There, they traded resources and information, discussed what each was doing to survive and talked about how the city could help local restaurants and retailers, like speeding up the permitting process to allow for sidewalk dining. Owners shared what they financially needed and soon learned that $650,000 in grants were made available to downtown shops and restaurants. The group’s creators? The Downtown Partnership of Colorado Springs.

“Their ability to bring everybody into a conversation together in multiple ways blew me away,” said Morgan Calderini, co-owner of Ladyfingers Letterpress, a stationary and gift store on East Bijou Street. “I have business owner friends in other towns and no one had this support we saw from the Downtown Partnership.”

Ladyfingers Letterpress in downtown Colorado Springs has re-opened to walk-in customers with new social distancing guidelines. (Mark Reis, Special to The Colorado Sun)

The rallying efforts of the nonprofit downtown agency is one of many factors credited with getting Colorado Springs business owners through the worst of the coronavirus disruptions. It’s a sentiment echoed in other downtowns around the state where similar partnerships spent the stay-at-home period organizing virtual events and gift-card purchases, while promoting the spirit of buying local. A promotion offering a $10 gift card to shoppers who spent $25 (now at $50) at downtown businesses in Grand Junction helped spur $70,000 in spending, according to Grand Junction downtown officials. 

Of course, it’s not over yet. And it didn’t work for everyone. Some, like Iron Bird Brewing Co. in Colorado Springs, called it quits in early May. In downtown Denver, some shops remain boarded up, waiting on office workers and other customers to feel safe enough to return. Hotels continue to keep staff furloughed. Surviving the coronavirus disruption may be the most challenging experience any downtown organization will face because of its suddenness and effect on all commerce, not like past financial downturns affecting core industries. 

Iron Bird Brewing in downtown Colorado Springs announced May 6, 2020 it was closing permanently due to the COVID-19 pandemic. (Mark Reis, Special to The Colorado Sun)

Officials in other Colorado downtowns shared reasons for their optimism and why their urban center will make it through. Denver officials pointed to the strong momentum going into the pandemic with high employment, an influx of new companies moving to the city. In Grand Junction, director Brandon Stam said his town is in a more remote area and has attracted people from larger cities seeking a less crowded, more affordable place to live.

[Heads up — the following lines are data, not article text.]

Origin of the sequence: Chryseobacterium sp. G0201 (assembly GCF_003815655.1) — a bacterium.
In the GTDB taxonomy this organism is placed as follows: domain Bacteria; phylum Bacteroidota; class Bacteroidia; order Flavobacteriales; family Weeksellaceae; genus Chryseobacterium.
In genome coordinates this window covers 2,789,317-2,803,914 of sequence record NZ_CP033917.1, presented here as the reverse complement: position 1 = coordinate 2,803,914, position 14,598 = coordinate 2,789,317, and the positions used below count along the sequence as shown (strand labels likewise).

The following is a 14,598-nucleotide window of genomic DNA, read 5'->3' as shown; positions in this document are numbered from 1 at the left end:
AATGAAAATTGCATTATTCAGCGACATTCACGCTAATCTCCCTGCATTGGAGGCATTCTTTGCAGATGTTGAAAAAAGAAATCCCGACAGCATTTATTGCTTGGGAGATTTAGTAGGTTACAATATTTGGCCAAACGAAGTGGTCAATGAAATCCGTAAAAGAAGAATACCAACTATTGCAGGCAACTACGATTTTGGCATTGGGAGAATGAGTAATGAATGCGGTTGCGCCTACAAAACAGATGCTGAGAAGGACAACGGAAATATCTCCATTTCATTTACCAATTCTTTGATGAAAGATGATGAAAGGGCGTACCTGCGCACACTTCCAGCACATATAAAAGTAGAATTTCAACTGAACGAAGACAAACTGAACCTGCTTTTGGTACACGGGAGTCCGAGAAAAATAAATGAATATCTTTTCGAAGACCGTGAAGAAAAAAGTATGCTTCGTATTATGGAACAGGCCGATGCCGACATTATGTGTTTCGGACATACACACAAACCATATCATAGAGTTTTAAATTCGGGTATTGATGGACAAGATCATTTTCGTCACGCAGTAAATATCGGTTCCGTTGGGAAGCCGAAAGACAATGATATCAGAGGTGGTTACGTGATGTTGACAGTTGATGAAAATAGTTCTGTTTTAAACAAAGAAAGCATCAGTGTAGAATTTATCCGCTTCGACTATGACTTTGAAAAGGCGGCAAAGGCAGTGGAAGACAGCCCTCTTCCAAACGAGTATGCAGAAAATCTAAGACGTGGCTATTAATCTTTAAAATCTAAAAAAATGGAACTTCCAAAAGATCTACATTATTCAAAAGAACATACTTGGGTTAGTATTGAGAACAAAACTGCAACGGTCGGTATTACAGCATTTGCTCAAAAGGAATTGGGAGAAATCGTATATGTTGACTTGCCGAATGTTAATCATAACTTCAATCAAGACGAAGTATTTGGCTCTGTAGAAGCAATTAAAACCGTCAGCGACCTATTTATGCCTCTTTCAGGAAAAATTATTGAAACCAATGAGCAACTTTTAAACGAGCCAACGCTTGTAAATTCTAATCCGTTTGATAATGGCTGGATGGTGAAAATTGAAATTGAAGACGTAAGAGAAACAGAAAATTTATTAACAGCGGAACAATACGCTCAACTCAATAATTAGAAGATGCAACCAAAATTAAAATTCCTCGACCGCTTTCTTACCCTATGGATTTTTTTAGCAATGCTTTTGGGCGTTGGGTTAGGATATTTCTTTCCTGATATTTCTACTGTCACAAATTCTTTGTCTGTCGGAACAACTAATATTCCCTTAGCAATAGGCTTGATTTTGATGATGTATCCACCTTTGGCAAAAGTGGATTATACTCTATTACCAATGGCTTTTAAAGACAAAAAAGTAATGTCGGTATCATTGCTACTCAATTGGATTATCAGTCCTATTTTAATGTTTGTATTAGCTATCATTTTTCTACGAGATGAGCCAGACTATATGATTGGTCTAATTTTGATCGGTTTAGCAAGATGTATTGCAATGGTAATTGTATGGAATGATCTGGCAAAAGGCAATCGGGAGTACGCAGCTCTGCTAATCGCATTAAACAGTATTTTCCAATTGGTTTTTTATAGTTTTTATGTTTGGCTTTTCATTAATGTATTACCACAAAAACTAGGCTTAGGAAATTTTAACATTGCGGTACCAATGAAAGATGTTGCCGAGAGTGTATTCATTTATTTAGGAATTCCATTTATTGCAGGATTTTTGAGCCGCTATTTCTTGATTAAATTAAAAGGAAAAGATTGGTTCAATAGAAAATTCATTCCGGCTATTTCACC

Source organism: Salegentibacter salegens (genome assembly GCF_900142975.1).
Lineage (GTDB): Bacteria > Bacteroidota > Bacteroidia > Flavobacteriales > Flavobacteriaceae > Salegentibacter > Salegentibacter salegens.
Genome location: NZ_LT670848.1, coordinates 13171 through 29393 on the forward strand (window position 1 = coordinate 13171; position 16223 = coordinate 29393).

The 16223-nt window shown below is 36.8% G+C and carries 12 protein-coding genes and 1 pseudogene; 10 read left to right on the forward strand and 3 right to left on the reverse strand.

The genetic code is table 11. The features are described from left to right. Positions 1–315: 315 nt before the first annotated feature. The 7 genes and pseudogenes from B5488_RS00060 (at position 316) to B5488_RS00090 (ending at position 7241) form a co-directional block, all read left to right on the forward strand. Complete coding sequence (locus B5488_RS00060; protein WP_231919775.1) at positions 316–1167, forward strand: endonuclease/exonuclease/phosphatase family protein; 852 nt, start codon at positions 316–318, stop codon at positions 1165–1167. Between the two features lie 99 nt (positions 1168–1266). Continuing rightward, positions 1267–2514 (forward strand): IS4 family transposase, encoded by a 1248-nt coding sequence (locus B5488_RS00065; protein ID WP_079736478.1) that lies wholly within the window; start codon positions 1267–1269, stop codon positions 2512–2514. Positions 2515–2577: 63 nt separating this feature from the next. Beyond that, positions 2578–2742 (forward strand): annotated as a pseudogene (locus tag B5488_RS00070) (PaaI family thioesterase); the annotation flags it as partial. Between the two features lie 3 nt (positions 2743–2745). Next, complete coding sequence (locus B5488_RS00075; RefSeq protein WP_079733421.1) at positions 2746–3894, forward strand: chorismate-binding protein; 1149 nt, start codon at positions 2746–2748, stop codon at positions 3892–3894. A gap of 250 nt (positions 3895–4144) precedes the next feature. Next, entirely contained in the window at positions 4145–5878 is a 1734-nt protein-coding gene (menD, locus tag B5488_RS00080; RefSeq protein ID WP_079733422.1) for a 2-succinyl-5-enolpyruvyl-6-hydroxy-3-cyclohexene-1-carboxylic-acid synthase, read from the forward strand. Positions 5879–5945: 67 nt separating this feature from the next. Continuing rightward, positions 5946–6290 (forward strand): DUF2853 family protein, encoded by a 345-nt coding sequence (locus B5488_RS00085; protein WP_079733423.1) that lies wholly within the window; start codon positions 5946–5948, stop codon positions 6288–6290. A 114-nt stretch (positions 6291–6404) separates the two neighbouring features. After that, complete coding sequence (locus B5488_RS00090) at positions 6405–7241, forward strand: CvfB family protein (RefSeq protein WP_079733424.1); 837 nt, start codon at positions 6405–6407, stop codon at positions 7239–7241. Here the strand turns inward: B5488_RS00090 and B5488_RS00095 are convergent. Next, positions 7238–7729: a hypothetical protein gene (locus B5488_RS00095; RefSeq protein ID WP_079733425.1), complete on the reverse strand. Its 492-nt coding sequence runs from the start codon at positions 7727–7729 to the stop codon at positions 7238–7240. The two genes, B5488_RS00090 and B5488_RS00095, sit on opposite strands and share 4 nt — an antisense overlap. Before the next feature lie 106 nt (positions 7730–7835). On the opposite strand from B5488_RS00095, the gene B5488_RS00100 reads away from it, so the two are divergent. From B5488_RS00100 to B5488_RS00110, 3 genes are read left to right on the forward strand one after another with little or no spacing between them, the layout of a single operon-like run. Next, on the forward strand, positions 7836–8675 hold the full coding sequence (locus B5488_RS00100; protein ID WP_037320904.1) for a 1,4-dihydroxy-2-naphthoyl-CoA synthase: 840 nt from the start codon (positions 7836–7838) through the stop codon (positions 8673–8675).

“Most of the big capital projects are still underway and they’re still going on,” Stam said. “In a weird way I think we’re pretty well set up to recover.”

Colorado Springs fits in between those two, entering the pandemic with a slew of construction projects that continued to progress in the past two months. In downtown there are two sports stadiums, about a dozen apartment buildings and three hotels under construction. The new U.S. Olympic Museum is still expected to open this summer, or maybe fall. 

“None of them are finished or were scheduled to be finished. All of them are funded already,” said Mike Juran, CEO of automotive tech company Altia, which moved its headquarters to downtown in the past year. “And nobody’s pulling funding back, and all of the construction has been considered essential business. We’ve got cranes down here, more cranes than we’ve ever had. They’re not slowing down. And the hope is, when they open, people will start traveling again.”

The Colorado Springs Switchbacks FC will be the primary tenant of a multi-use stadium now under construction in south downtown Colorado Springs. (Mark Reis, Special to The Colorado Sun)

The financial appeal of downtowns 

As downtowns in Colorado reported their annual updates in May, COVID addendums were added at the last minute. For Denver, the Downtown Partnership cautioned that tourism, which accounts for $800 million in annual visitor spending, had ground to a halt. Permits for new projects had dropped 11% this year as of April, compared to the same period of last year. And the value of projects had fallen 32%.